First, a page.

Late payments are bound to occur, especially in a recession, but you must keep a tight rein or it could leave a large hole in your profits

So you have experienced your first bad debt. Late payment is a regular occurrence, whereas with a little care bad debts risk can be reduced to manageable proportions, even in the construction industry.

Securing a credit rating is an easy matter. A quick google will produce a list of firms who provide the service on fairly modest terms. There are no guarantees however, even where a good credit rating has arrived.

Keeping a tight rein on the debt situation by negotiating short payment periods, prompt billing and chasing outstanding money before it becomes a problem, reduces the risk to a large extent.

The loss of £12,000 in your first year due to a bad debt, means you miss your first year's profit target and leaves a hole which needs to be filled.

Your part-time accountant is due to produce the goods in respect of your first year's trading. The better half has suffered from you mood swings all year and will no doubt be looking for a good result and a long weekend possibly in the sun.

In discussions with your accountant, concerning the year end accounts, you realise what is meant by creative accountancy. One plus one will always make two. However when your accountant asked you the position regarding the value of work in progress, he might as well have been speaking in Swahili for all it meant to you.

You naively thought the profit was calculated by a simple method of totting up the total fees you have billed to the clients and then deducting the costs and expenses; no such luck.

Negotiating short payment periods, prompt billing and chasing outstanding money before it becomes a problem, reduces the risk to a large extent

To the total sums billed has to be added the value of work both completed and part completed, which hasn’t yet been billed. How does one value part-completed work when operating on a lump sum commission. That’s where the creative accounting comes into its own.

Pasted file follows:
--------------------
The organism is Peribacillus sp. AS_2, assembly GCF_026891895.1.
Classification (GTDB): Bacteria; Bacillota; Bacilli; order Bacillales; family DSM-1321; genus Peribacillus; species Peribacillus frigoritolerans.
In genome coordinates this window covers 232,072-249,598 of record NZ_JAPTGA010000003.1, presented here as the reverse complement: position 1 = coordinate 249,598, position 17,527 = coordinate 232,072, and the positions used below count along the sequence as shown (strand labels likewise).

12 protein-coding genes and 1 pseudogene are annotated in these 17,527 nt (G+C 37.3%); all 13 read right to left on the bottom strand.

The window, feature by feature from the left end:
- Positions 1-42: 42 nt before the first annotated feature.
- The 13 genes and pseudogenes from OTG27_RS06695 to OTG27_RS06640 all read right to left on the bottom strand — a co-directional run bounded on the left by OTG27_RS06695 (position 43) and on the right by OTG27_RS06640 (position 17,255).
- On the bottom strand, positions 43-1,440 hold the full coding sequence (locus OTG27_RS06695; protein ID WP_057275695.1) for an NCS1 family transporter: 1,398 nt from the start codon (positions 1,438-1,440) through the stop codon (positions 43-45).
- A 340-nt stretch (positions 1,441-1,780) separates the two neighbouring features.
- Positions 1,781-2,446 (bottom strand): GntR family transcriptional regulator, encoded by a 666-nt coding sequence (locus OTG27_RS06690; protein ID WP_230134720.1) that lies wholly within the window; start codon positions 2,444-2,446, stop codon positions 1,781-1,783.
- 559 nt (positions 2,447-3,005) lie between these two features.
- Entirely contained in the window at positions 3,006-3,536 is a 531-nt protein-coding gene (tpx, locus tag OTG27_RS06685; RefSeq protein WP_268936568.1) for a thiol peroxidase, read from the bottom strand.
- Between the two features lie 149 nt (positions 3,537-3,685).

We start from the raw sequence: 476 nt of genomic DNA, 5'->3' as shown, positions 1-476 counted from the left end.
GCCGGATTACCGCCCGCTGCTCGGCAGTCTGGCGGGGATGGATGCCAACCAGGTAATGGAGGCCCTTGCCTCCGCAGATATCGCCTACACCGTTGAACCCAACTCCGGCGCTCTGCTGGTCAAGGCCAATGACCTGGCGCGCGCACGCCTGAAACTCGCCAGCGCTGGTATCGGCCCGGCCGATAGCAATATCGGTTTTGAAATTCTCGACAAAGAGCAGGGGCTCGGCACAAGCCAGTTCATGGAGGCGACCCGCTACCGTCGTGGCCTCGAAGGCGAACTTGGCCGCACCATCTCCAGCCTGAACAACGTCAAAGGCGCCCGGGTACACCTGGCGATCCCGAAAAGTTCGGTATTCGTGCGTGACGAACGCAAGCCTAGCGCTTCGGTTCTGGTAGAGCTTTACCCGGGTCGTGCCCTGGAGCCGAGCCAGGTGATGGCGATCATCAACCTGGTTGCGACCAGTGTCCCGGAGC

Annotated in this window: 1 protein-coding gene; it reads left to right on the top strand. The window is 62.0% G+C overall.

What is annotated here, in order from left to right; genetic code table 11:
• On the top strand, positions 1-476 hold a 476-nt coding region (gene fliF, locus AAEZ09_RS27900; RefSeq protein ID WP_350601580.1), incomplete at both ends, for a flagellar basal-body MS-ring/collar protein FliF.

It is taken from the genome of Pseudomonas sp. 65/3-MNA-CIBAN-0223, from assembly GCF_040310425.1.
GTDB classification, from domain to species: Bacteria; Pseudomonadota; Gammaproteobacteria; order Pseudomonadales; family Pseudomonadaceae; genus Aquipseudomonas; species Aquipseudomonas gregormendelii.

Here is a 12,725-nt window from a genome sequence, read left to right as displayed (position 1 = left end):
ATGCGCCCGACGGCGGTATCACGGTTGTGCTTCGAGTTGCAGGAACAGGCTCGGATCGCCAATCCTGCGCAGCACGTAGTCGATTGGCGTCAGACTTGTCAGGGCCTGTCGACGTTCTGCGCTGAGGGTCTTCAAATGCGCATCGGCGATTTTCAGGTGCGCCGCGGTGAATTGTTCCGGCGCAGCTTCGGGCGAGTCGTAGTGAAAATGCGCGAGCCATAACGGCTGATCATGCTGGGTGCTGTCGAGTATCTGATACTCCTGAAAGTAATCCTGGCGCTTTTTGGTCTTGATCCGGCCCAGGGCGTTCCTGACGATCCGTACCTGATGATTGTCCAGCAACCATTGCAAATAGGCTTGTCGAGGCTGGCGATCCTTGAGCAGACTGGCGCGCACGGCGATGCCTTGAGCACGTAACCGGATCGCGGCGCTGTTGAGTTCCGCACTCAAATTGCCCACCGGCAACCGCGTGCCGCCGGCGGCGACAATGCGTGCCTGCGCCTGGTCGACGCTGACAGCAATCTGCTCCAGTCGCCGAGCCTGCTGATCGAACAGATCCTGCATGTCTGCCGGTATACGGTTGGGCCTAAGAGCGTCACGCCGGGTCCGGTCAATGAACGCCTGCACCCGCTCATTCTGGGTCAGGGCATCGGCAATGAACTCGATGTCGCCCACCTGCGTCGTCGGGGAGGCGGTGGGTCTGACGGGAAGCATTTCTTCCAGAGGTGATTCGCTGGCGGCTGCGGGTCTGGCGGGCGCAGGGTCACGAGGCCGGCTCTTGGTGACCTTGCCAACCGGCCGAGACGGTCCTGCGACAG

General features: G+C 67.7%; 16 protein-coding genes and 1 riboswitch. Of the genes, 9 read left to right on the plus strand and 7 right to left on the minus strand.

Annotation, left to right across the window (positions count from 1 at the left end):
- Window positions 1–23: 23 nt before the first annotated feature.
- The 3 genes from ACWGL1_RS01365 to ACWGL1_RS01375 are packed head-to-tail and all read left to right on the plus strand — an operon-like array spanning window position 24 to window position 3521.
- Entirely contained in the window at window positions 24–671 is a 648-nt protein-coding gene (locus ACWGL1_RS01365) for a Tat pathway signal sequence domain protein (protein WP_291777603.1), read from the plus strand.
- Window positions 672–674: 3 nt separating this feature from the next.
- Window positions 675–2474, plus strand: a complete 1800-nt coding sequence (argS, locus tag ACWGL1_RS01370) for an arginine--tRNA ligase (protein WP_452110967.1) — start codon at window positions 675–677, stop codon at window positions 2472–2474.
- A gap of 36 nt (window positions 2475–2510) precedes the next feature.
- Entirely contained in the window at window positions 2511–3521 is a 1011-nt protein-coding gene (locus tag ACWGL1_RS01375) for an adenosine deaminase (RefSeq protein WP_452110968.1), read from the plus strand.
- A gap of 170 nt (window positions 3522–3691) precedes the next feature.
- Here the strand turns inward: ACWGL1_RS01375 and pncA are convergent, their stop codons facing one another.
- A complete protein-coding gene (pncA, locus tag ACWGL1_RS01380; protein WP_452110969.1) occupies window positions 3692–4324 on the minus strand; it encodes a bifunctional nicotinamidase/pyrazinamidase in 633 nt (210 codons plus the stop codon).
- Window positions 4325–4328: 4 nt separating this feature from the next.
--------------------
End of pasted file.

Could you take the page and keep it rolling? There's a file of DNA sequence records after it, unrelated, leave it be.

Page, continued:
Another intriguing accountancy/tax matter is to decide how much to pay yourself as salary and how much as dividend. However the amount of dividend you can pay yourself depends on the profit and cash in the bank.

Then there is the crocodile in the room to be fed, in the form of HM Revenue and Customs. Preparing the quarterly VAT returns involves losing good fee-earning time, with no reward, but at least you are aware of the financial commitments.

Corporation Tax levied on the profit however, is a decidedly different matter, which is where the creative accountancy on the work in progress comes into its own.

The first year’s results are a landmark which can never be repeated. Regrets, well you may have a few, but there is no turning back.

In the middle of the worst recession since, well nobody seems to know, your forward workload is less than three months; a £12,000 bad debt; tax man to be paid; what the hell, get on the internet and book that long weekend in the sum.

On second thoughts give her an unexpected treat and make it a week.